Dead right! Makes no sense.

Most likely they found out many employers raid the employee's wage anyway so technically it is not an employer contribution at all but an extra employee contribution. Hence those on minimum wage would not find an increase in the "employer" contribution that useful, neither would someone who finds they are then effectively paid less in hand than a coworker with no kiwsaver. Kiwisaver is either treated like a retirement scheme or it is a savings scheme which they could do anyway outside of Kiwisaver. Having neither the protection or clarification means many are contributing double anyway. The "employer contribution" part really is meaningless, it neither comes from the employer but the employee and they are not contributing openly as it is taken without them deciding to commit more of their wages into the scheme.

mfd. What would encourage you to put more into Kiwisaver? Maybe it's the opportunity not to starve in your old age, when you can't meet your rent.
Those who only save calculated on government incentive are not calculating for the poverty bus barrelling towards them. Not thinking at all.

But that's not what the commenters above are saying.

They are saying only that they only put into KiwiSaver the amount that will maximise the Government contribution.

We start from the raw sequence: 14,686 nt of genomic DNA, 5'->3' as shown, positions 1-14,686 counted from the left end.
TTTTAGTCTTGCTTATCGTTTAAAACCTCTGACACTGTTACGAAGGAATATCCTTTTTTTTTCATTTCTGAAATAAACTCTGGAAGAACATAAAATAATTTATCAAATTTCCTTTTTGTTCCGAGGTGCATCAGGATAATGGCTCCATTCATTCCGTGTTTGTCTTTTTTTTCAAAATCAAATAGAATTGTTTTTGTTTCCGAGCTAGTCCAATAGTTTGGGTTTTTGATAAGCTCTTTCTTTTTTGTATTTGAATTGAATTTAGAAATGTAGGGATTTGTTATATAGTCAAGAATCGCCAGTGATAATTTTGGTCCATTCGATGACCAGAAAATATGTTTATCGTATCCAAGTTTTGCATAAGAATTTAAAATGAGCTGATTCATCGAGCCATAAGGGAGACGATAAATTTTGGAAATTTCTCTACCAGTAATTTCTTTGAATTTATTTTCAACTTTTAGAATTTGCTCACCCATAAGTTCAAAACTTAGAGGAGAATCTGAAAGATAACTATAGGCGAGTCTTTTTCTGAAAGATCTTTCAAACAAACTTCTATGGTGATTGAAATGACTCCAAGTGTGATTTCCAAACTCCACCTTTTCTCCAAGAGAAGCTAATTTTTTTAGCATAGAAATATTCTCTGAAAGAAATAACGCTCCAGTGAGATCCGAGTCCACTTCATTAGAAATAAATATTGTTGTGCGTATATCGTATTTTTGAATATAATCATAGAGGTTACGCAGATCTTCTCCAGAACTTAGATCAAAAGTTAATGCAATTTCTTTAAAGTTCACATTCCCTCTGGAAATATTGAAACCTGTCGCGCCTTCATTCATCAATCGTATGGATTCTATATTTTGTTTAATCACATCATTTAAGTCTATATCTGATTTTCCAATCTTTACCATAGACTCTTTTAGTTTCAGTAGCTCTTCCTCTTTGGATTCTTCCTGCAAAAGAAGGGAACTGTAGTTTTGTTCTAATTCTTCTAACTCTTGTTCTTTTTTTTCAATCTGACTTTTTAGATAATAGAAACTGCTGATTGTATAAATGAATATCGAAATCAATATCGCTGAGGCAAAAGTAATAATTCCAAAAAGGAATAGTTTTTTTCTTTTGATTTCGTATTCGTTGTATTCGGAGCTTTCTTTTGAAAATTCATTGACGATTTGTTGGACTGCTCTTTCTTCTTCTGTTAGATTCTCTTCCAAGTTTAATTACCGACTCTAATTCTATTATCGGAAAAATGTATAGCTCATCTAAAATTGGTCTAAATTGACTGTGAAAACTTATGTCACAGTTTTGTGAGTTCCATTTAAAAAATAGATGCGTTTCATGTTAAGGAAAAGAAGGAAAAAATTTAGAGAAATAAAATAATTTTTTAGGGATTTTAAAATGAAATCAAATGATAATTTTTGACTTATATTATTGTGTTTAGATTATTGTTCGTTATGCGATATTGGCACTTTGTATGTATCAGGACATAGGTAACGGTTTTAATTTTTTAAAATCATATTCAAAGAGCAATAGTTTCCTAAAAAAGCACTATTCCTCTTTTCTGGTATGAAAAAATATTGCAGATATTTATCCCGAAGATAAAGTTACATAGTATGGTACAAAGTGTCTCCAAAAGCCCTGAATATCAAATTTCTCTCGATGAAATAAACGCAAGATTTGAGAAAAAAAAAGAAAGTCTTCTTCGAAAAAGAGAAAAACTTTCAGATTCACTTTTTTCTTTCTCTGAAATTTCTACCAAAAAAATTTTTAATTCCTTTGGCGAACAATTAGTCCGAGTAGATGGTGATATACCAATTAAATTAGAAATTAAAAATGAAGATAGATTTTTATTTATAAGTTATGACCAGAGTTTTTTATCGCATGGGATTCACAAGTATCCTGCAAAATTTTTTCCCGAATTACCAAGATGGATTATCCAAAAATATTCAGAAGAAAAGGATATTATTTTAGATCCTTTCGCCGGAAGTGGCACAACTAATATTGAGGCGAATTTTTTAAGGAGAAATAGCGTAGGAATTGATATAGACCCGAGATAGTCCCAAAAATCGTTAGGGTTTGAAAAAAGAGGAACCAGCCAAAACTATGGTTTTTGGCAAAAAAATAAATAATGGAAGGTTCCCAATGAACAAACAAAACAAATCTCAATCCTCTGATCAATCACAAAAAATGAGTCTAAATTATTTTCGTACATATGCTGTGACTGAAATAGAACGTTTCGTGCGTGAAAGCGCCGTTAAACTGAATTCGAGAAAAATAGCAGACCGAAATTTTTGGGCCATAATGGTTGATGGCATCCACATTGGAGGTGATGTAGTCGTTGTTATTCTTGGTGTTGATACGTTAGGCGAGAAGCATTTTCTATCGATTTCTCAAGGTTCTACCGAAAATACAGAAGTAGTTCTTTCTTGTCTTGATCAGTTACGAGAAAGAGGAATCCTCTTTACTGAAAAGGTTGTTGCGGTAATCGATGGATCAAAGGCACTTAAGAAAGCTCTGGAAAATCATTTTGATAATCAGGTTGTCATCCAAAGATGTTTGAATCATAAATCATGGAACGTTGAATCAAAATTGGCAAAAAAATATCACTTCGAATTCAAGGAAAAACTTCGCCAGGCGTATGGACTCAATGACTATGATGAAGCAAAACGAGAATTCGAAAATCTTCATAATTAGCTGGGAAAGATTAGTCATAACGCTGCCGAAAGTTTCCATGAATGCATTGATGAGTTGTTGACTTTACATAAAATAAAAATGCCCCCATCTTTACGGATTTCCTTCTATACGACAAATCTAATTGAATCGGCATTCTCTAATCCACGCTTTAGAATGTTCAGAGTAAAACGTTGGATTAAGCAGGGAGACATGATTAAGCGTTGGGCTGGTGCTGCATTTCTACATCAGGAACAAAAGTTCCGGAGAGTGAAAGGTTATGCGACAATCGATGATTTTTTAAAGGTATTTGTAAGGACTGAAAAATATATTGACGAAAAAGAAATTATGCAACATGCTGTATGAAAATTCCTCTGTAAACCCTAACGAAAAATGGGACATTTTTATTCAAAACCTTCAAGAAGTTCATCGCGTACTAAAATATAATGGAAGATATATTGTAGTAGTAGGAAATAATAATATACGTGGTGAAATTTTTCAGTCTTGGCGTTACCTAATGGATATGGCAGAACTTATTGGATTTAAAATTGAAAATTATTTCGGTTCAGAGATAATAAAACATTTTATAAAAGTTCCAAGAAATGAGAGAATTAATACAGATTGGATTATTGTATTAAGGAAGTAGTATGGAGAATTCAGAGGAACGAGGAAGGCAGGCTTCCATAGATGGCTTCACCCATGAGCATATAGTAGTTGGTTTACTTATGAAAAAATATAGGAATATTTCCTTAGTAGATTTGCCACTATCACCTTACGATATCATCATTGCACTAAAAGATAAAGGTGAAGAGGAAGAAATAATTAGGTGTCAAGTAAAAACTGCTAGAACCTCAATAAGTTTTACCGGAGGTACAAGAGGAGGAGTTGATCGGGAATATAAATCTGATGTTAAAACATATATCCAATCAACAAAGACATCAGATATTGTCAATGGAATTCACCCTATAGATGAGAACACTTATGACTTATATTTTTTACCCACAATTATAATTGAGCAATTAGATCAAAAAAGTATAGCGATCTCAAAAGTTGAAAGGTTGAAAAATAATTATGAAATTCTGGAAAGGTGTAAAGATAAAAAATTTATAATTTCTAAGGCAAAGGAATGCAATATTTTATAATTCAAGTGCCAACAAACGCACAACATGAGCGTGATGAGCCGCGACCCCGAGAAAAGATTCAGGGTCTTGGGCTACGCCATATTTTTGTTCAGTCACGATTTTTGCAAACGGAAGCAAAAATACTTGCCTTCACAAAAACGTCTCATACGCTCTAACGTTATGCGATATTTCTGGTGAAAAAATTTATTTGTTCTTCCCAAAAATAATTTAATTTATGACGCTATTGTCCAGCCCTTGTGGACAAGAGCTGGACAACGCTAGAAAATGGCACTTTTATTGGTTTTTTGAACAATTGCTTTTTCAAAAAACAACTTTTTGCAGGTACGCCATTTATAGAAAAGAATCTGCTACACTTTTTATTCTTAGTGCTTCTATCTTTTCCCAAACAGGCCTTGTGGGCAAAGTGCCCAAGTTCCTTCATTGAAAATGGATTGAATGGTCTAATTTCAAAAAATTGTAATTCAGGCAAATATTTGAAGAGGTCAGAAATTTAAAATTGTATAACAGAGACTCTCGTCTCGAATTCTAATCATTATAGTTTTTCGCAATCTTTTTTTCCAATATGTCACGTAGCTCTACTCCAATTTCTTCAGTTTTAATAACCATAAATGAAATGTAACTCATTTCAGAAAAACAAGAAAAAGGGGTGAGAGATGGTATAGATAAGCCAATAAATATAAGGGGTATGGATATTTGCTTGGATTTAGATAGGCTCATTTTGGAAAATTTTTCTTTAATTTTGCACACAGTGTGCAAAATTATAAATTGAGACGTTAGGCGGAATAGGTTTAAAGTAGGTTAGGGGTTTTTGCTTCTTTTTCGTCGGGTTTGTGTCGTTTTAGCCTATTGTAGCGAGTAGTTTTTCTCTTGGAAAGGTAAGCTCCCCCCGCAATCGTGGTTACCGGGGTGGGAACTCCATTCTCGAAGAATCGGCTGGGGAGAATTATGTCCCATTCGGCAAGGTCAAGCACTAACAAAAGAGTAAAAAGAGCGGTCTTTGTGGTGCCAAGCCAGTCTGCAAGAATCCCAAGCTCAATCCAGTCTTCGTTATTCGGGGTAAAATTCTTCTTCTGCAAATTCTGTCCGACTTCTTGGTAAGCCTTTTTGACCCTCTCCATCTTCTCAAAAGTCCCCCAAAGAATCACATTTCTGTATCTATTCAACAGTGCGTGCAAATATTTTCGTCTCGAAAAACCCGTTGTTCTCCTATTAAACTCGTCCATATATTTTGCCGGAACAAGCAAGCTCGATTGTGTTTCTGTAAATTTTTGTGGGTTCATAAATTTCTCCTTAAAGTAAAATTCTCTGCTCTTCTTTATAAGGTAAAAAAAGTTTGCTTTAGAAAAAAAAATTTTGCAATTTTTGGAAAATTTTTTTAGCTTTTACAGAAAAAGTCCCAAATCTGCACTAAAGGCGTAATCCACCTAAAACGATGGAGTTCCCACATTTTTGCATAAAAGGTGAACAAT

They're not saying that that is the only preparation that they are making for their retirement.

"Allows over-65-year-olds to join KiwiSaver as a provider of low cost managed funds."
I thought recent media rhetoric was that Kiwisaver was not low cost.


I can't think of any good reason for employees contributing a cent more than their employer is willing to match - why not place this excess in a scheme you can have full control over and withdraw when you please?


They need to make KiwiSaver compulsory. Best to do this before raising the contributions. Then they need to get things up to 5 (personal) / 7 (employer) if possible. Then we will be cooking with gas.

Not really, having dedicated housing is far more useful to people (and the taxpayer bill) in retirement than savings that perform worse than the increase in housing costs. Even rates bills alone are jumping far higher than most kiwisaver scheme performance. You might as well say the rental market will be less than ideal in 10 years time, & 20 years. Even now there is not enough council and state housing to keep up with the past generation of retirees let alone the current one. The waitlists are past the point of being able to accept more people. There is just not the housing for the next batch of retirees and per person it is well above the cost NZ can bare in paying for private retirement housing. It is immense, even up to thousands per week, per person.